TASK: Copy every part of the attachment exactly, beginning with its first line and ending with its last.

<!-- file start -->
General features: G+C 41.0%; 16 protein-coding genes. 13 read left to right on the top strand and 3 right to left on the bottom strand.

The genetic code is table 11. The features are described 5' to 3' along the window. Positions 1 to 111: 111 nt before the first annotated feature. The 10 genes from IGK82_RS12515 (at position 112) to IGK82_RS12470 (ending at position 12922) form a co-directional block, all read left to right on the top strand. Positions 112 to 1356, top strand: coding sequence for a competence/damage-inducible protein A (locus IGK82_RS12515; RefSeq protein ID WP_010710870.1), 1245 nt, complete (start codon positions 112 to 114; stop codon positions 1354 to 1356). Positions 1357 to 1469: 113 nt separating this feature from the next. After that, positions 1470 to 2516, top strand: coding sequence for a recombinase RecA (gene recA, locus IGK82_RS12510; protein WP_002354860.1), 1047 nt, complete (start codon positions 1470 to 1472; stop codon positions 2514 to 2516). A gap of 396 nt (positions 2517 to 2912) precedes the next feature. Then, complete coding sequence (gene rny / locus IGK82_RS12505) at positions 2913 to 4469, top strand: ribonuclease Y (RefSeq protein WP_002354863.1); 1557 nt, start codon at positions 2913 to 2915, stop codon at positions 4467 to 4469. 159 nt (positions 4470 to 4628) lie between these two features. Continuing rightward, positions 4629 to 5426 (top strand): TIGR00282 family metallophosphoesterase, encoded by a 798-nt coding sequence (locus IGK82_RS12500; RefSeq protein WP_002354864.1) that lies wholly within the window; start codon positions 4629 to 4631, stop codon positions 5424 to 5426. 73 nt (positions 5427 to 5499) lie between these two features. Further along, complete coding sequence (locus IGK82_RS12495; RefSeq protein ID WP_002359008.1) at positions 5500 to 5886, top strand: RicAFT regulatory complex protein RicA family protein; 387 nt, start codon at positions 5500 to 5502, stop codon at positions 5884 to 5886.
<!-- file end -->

General features: G+C 41.0%; 16 protein-coding genes. 13 read left to right on the top strand and 3 right to left on the bottom strand.

The genetic code is table 11. The features are described 5' to 3' along the window. Positions 1 to 111: 111 nt before the first annotated feature. The 10 genes from IGK82_RS12515 (at position 112) to IGK82_RS12470 (ending at position 12922) form a co-directional block, all read left to right on the top strand. Positions 112 to 1356, top strand: coding sequence for a competence/damage-inducible protein A (locus IGK82_RS12515; RefSeq protein ID WP_010710870.1), 1245 nt, complete (start codon positions 112 to 114; stop codon positions 1354 to 1356). Positions 1357 to 1469: 113 nt separating this feature from the next. After that, positions 1470 to 2516, top strand: coding sequence for a recombinase RecA (gene recA, locus IGK82_RS12510; protein WP_002354860.1), 1047 nt, complete (start codon positions 1470 to 1472; stop codon positions 2514 to 2516). A gap of 396 nt (positions 2517 to 2912) precedes the next feature. Then, complete coding sequence (gene rny / locus IGK82_RS12505) at positions 2913 to 4469, top strand: ribonuclease Y (RefSeq protein WP_002354863.1); 1557 nt, start codon at positions 2913 to 2915, stop codon at positions 4467 to 4469. 159 nt (positions 4470 to 4628) lie between these two features. Continuing rightward, positions 4629 to 5426 (top strand): TIGR00282 family metallophosphoesterase, encoded by a 798-nt coding sequence (locus IGK82_RS12500; RefSeq protein WP_002354864.1) that lies wholly within the window; start codon positions 4629 to 4631, stop codon positions 5424 to 5426. 73 nt (positions 5427 to 5499) lie between these two features. Further along, complete coding sequence (locus IGK82_RS12495; RefSeq protein ID WP_002359008.1) at positions 5500 to 5886, top strand: RicAFT regulatory complex protein RicA family protein; 387 nt, start codon at positions 5500 to 5502, stop codon at positions 5884 to 5886.